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  • Research article
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  • Open Peer Review

Pirfenidone improves survival in IPF: results from a real-life study

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Contributed equally
BMC Pulmonary Medicine201818:177

https://doi.org/10.1186/s12890-018-0736-z

  • Received: 25 June 2018
  • Accepted: 7 November 2018
  • Published:
Open Peer Review reports

Abstract

Background

Pirfenidone is an antifibrotic compound approved for the treatment of idiopathic pulmonary fibrosis (IPF). We present our real-world experience in terms of Pirfenidone’s effect on mortality and adverse events profile outside the restrictions of a clinical trial.

Methods

This is a retrospective observational intention to treat study of 82 consecutive IPF patients (UHH cohort).

Results

We observed a high 3-years survival rate of 73% without excluding patients who discontinued treatment for different reasons. The survival was compared to the survival of an IPF cohort from a tertiary referral center (RBH cohort). After exclusion of severe cases (DLco< 30%), in unadjusted analysis, the survival in the UHH cohort was better than in the RBH cohort (HR:0.32, 95% CI: 0.19–0.53, p < 0.0001). After adjustment for age, gender and FVC, the survival remained higher in the UHH cohort (HR:0.28, 95% CI: 0.16–0.48, p < 0.0001). We observed a similar safety profile compared to previously published data and a lower rate of drug discontinuation due to photosensitivity reactions. Conclusion: Pirfenidone provides a survival benefit in a real-life IPF cohort compared to previously used medications. Counselling patients and proactively managing possible adverse effects can reduce the necessity to discontinue pirfenidone.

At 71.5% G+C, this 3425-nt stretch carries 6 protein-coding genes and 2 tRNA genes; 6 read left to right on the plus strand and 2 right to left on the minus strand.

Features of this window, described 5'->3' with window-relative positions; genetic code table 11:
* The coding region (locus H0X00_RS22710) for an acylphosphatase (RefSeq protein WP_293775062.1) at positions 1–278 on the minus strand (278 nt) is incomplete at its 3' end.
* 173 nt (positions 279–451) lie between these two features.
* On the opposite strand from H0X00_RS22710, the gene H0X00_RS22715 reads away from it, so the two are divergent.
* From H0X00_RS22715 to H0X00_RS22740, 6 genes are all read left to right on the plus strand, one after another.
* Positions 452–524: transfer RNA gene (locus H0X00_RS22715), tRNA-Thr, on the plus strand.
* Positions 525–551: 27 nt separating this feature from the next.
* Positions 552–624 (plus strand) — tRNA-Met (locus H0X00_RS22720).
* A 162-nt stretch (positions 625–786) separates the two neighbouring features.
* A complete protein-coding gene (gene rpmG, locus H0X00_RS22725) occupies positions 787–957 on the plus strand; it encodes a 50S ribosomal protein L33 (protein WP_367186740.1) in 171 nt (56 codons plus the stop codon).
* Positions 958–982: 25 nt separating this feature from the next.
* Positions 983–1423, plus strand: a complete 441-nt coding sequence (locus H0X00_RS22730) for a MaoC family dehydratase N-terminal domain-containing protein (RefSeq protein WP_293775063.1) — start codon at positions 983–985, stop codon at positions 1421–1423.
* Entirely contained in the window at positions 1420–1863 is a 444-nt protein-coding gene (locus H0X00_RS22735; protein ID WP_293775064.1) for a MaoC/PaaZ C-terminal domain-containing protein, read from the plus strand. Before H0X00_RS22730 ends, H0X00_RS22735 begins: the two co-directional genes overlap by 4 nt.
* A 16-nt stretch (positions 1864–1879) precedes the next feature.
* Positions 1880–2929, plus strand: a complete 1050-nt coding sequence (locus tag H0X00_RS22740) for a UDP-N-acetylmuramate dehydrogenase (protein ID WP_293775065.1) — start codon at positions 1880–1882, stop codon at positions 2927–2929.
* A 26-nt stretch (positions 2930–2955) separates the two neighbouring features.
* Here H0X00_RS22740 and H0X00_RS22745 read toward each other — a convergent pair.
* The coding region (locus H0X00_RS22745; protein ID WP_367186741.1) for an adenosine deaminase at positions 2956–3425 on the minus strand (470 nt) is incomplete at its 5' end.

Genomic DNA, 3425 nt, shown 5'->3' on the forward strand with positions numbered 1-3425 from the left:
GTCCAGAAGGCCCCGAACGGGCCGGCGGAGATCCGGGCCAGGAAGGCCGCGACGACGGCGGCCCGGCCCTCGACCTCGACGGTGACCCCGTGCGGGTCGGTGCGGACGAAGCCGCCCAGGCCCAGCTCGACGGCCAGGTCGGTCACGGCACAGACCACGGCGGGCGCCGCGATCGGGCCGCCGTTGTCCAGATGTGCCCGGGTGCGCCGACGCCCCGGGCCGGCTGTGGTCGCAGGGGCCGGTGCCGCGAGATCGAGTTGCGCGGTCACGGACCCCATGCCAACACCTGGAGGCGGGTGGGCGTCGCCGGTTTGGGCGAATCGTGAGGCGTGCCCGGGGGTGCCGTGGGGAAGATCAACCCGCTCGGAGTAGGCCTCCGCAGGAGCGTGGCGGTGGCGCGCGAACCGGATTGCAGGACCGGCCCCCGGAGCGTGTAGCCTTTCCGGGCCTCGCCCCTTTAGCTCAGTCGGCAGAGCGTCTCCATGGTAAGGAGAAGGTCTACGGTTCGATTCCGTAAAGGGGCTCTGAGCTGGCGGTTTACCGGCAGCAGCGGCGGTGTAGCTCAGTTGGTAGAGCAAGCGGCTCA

Keywords

  • IPF
  • Survival
  • Pirfenidone
  • Real-life

Background

Idiopathic pulmonary fibrosis (IPF) is a rare disease of unknown etiology, characterized by progressive and irreversible fibrosis of the interstitium of the lung [1, 2]. The prevalence of IPF in Europe and North America has been estimated to be from 3 to 9 cases per 100,000 [3].

Pirfenidone is an orally administered drug with antifibrotic, anti-inflammatory and antioxidant effects that was approved in Europe in 2011 and in USA in 2014 for the treatment of IPF [4]. Together with nintedanib, the second antifibrotic compound, pirfenidone has received the label of “conditional recommendation for IPF treatment” in the recent update of the ATS/ERS/JRS/ALAT 2015 statement [5].